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Understanding Trump’s charisma offers important clues to understanding the problems that the Democrats need to address. Most important, the Democratic candidate must convey a sense that he or she will fulfil the promise of 2008: not piecemeal reform but a genuine, full-scale change in America’s way of thinking. It’s also crucial to recognise that, like Britain, America is at a turning point and must go in one direction or another. Finally, the candidate must speak to Americans’ sense of self-respect linked to social justice and inclusion. While Weber’s analysis of charisma arose from the German situation, it has special relevance to the United States of America, the first mass democracy, whose Constitution invented the institution of the presidency as a recognition of the indispensable role that unique individuals play in history.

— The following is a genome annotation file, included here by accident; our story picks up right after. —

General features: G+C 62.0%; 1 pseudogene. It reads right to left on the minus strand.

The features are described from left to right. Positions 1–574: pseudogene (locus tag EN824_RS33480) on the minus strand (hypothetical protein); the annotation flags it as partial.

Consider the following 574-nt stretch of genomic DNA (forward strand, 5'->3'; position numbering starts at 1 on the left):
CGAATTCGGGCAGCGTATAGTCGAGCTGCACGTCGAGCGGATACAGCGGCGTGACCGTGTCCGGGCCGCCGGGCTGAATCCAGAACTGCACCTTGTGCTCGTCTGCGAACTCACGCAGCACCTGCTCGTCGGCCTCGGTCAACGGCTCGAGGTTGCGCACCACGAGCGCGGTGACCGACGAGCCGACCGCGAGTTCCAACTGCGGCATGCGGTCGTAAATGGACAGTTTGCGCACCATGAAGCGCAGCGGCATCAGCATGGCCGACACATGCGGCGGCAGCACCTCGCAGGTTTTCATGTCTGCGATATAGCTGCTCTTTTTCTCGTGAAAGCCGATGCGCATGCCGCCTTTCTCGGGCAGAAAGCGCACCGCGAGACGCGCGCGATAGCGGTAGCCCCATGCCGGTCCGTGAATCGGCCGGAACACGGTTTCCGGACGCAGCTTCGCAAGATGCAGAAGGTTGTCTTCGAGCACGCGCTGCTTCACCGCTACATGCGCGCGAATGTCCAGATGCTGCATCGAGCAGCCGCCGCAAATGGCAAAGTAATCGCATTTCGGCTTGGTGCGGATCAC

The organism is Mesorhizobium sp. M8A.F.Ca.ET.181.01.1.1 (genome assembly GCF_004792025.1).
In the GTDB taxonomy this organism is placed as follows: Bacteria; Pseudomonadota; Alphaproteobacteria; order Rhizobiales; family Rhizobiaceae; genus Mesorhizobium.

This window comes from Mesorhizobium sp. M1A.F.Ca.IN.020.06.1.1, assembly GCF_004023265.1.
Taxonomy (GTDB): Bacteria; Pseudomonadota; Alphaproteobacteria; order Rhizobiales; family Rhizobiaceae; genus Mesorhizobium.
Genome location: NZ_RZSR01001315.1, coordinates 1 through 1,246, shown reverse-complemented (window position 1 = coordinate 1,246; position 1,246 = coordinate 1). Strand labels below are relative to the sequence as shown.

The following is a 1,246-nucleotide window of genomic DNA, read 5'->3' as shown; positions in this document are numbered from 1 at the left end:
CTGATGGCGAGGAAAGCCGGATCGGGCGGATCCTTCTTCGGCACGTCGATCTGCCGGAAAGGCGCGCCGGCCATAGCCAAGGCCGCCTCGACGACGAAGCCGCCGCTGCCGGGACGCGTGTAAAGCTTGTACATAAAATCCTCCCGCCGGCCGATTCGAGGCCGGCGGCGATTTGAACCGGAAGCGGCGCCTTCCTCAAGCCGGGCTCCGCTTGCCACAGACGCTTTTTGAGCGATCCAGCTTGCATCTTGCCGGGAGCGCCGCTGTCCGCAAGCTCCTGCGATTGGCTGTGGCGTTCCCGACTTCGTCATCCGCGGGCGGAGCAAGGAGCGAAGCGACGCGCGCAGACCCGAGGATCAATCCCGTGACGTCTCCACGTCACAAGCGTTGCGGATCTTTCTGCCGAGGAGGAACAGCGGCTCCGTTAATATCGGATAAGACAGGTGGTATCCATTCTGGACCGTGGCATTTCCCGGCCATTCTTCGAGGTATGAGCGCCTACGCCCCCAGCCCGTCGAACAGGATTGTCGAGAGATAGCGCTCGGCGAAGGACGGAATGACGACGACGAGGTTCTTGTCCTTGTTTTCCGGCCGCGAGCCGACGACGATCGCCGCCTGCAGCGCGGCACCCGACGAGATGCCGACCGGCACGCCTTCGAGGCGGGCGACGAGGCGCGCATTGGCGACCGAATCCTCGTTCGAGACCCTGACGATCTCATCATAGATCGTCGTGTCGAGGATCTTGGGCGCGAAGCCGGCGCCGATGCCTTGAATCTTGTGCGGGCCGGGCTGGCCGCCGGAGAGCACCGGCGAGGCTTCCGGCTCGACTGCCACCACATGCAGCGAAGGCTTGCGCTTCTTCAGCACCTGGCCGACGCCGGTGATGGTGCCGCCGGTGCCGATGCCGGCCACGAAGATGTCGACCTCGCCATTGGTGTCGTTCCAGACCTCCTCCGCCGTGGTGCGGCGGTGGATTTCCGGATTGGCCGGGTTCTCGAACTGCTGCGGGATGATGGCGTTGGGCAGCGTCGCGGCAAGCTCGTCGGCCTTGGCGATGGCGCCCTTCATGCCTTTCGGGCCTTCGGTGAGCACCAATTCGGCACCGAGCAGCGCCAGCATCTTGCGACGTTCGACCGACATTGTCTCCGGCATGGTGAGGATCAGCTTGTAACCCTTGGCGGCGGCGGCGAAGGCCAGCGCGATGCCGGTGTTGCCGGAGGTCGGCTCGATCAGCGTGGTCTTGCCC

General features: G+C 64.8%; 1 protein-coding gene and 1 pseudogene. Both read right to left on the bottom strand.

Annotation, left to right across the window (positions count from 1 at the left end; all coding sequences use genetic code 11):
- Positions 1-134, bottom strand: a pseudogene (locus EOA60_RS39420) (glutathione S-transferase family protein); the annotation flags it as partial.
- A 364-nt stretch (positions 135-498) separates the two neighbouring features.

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[E]ven Fox didn’t tout Bartiromo’s big scoops on Trump’s legislative agenda, because 10 months into the Trump presidency, nobody is so foolish as to believe that him saying, “We’re doing a big infrastructure bill,” means that the Trump administration is, in fact, doing a big infrastructure bill. The president just mouths off at turns ignorantly and dishonestly, and nobody pays much attention to it unless he says something unusually inflammatory.On some level, it’s a little bit funny. On another level, Puerto Rico is still languishing in the dark without power (and in many cases without safe drinking water) with no end in sight. Trump is less popular at this point in his administration than any previous president despite a generally benign economic climate, and shows no sign of changing course. Perhaps it will all work out for the best, and someday we’ll look back and chuckle about the time when we had a president who didn’t know anything about anything that was happening and could never be counted on to make coherent, factual statements on any subject. But traditionally, we haven’t elected presidents like that — for what have always seemed like pretty good reasons — and the risks of compounding disaster are still very much out there.